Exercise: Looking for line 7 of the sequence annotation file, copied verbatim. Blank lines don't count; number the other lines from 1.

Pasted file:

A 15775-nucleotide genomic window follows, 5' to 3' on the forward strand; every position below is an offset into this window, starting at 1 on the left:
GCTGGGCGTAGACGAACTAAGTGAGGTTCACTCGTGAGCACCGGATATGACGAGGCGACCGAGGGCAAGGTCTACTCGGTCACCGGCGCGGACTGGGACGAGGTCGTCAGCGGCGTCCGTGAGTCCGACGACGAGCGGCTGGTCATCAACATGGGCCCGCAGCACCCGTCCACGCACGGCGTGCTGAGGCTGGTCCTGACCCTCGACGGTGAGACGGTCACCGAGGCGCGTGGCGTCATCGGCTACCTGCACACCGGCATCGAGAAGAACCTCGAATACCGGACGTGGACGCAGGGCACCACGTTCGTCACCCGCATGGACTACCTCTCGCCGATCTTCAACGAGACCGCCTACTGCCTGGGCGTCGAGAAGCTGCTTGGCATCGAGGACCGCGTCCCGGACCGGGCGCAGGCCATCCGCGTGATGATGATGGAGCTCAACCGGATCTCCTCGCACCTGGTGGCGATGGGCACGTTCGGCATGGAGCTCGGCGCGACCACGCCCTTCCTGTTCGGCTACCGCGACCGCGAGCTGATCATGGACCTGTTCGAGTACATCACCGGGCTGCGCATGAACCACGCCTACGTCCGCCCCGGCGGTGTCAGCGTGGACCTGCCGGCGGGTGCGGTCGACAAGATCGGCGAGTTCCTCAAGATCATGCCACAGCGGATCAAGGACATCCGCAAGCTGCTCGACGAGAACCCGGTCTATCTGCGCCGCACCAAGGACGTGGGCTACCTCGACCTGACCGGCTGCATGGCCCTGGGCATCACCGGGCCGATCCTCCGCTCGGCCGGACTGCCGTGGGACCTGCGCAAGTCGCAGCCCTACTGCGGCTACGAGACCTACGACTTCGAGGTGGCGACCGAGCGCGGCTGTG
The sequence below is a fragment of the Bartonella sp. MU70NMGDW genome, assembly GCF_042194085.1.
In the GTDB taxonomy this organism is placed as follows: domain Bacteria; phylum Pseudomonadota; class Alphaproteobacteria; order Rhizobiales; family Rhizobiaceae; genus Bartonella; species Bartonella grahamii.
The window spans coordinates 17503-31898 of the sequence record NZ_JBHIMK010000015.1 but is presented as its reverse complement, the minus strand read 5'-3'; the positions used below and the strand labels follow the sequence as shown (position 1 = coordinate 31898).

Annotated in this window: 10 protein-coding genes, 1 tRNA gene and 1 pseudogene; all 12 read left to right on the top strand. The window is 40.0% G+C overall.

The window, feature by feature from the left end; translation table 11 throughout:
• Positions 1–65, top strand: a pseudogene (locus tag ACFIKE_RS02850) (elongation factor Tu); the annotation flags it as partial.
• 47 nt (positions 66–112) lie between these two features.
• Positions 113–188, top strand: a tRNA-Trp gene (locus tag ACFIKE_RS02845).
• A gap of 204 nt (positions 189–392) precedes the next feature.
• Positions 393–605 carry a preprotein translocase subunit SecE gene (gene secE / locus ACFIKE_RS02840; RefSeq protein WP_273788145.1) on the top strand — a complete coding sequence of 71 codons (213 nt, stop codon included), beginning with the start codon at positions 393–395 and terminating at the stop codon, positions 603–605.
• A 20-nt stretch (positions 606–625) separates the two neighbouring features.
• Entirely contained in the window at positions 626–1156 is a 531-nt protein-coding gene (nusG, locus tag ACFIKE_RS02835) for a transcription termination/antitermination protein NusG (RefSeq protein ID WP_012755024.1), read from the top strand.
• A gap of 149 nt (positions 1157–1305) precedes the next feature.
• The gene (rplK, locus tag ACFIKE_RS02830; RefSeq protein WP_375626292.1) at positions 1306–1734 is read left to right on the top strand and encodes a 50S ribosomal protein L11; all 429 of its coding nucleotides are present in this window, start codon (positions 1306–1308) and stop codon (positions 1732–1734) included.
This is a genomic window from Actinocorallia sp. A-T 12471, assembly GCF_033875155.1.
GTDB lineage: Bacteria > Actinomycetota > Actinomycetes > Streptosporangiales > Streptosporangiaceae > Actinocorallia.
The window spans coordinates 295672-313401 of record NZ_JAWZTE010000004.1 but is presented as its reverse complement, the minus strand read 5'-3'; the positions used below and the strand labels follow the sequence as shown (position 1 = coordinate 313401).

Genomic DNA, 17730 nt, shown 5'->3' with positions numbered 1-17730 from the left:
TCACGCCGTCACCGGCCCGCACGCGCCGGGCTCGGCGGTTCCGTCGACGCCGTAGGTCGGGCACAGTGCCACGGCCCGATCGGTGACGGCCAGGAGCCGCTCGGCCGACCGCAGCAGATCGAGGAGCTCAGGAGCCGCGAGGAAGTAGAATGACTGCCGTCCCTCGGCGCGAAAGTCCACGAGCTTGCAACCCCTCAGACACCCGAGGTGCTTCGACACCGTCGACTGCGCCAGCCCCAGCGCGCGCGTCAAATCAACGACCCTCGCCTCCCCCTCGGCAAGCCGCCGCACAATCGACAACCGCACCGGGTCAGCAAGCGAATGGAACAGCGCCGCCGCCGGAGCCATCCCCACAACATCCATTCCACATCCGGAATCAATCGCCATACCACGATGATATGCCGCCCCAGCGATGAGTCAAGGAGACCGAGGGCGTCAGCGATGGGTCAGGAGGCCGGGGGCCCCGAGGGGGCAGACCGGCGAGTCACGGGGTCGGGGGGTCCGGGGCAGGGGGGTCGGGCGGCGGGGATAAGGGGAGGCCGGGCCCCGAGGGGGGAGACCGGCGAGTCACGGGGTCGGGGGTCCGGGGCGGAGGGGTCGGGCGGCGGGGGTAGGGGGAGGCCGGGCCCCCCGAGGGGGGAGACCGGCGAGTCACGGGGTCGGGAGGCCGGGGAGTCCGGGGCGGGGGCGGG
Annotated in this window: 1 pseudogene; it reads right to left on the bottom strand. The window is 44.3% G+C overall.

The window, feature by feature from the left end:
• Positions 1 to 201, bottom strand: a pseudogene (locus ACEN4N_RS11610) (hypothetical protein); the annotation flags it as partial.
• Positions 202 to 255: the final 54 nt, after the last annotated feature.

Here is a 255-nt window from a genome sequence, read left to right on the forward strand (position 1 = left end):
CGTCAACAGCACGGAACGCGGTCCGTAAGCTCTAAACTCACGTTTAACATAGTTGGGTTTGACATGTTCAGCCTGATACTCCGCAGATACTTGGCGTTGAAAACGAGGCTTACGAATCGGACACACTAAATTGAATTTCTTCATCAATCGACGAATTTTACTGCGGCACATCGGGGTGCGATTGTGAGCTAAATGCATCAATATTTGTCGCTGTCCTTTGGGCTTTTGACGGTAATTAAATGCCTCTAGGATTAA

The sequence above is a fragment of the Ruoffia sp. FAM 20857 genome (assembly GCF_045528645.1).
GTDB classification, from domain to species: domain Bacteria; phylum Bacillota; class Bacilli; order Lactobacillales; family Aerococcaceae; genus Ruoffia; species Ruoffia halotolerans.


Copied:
The window, feature by feature from the left end; translation table 11 throughout: